So this novel, first published in 1994, is just as intriguing, off beat, and finally comforting as her other novels. It centres on Julia Piper, a young woman who first draws attention to herself when she pulls the automatic brake on a train so she can dash out and rescue a sheep she has seen lying on its back in a passing field. Two people on the train take a special interest in this young woman whose face seems full of tragedy and has brought the train to a standstill - Sylvester Weekes, a publisher going through a nasty marriage break up; and Maurice Benson, ex-private detective now bird watcher, and general busy body. One has honourable intentions, and the other doesn't. From such a bizarre incident, the paths of these three inevitably cross, and the story behind Julia's sheep rescue gradually unfolds.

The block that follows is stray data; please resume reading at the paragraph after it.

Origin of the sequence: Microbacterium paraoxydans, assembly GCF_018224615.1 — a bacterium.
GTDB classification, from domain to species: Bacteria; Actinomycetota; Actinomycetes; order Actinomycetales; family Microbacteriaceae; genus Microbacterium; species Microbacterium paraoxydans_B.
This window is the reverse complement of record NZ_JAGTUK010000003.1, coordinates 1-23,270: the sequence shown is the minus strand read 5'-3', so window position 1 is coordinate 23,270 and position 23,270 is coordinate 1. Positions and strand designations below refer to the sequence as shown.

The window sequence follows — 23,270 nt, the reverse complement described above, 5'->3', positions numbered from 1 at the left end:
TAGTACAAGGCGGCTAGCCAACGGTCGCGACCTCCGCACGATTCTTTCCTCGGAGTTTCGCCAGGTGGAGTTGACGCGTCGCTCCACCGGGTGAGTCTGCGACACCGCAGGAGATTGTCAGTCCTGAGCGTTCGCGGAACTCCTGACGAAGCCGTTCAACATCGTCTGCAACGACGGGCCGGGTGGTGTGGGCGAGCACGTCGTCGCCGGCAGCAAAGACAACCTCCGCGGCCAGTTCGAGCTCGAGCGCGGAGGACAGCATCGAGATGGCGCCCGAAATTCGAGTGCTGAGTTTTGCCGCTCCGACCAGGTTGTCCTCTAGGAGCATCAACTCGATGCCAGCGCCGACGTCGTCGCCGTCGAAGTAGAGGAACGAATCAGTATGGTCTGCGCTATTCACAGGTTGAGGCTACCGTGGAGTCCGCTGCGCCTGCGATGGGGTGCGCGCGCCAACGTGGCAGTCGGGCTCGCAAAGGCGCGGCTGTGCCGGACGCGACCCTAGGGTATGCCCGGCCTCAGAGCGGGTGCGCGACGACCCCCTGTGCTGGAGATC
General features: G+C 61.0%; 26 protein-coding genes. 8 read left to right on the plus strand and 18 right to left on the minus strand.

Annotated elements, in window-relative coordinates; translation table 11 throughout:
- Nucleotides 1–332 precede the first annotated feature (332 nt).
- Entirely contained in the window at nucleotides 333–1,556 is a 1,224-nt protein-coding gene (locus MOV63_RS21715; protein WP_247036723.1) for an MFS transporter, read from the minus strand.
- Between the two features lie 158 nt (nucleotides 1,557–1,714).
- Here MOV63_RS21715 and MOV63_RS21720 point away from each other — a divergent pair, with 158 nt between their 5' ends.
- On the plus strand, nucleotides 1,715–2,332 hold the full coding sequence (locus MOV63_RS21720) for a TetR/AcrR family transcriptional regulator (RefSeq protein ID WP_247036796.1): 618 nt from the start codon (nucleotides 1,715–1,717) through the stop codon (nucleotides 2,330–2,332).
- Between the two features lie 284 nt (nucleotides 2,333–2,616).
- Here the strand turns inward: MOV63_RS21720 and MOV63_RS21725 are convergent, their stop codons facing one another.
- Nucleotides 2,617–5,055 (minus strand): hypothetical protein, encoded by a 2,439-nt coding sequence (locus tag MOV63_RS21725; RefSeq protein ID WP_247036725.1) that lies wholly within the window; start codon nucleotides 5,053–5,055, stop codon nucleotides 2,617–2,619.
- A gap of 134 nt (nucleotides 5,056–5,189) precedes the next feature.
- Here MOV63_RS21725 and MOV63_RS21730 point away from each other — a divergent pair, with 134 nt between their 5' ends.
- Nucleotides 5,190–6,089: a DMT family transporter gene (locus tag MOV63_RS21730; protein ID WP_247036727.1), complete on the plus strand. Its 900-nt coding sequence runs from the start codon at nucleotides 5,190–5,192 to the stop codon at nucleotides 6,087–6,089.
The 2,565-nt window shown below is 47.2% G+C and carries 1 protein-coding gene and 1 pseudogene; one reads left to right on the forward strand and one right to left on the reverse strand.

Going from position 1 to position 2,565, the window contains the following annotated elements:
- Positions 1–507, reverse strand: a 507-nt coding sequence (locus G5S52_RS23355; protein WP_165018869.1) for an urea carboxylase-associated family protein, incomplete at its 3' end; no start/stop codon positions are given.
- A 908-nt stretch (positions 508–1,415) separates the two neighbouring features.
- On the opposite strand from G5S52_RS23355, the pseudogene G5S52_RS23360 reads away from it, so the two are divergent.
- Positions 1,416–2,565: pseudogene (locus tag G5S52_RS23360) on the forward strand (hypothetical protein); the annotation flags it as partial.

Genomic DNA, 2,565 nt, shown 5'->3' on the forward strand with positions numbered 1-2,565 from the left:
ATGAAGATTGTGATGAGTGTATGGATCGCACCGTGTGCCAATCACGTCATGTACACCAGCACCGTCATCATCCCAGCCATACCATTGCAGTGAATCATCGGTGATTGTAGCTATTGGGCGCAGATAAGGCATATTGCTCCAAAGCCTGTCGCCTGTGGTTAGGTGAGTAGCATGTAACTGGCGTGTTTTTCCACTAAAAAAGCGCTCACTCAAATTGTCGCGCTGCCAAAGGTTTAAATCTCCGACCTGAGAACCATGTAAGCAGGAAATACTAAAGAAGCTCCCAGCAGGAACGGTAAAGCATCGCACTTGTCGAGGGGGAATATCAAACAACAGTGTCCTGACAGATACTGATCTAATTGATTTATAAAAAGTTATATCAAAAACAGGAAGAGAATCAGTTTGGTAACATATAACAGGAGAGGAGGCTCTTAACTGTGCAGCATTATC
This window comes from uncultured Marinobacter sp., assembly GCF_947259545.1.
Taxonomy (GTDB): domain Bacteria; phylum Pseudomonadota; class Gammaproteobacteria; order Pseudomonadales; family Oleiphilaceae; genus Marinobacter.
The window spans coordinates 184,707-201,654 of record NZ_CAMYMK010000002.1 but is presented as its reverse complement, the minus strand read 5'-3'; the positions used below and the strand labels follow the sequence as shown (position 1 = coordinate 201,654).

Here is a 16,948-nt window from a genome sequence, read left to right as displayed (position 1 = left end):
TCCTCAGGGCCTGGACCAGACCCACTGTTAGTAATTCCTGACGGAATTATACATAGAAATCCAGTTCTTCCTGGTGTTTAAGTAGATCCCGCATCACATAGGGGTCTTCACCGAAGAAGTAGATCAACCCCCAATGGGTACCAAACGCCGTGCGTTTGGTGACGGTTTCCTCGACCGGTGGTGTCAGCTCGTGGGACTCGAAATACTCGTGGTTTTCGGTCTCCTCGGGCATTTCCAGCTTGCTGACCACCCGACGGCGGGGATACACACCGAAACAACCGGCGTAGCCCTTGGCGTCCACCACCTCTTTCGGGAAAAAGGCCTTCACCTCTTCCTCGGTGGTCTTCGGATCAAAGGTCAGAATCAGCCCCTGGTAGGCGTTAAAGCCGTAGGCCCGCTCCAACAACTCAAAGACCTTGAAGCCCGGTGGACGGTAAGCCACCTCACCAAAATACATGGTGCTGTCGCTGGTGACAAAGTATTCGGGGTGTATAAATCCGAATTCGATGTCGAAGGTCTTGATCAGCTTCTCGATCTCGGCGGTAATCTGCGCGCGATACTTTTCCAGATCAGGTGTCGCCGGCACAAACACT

Betrayal features in so many of Mary Wesley's books, and it is a dominant theme here. But also of hope, overcoming the adversity of broken lives, healing, and finding new life within yourself and with others. It is typical Mary Wesley, and why I love her books so much.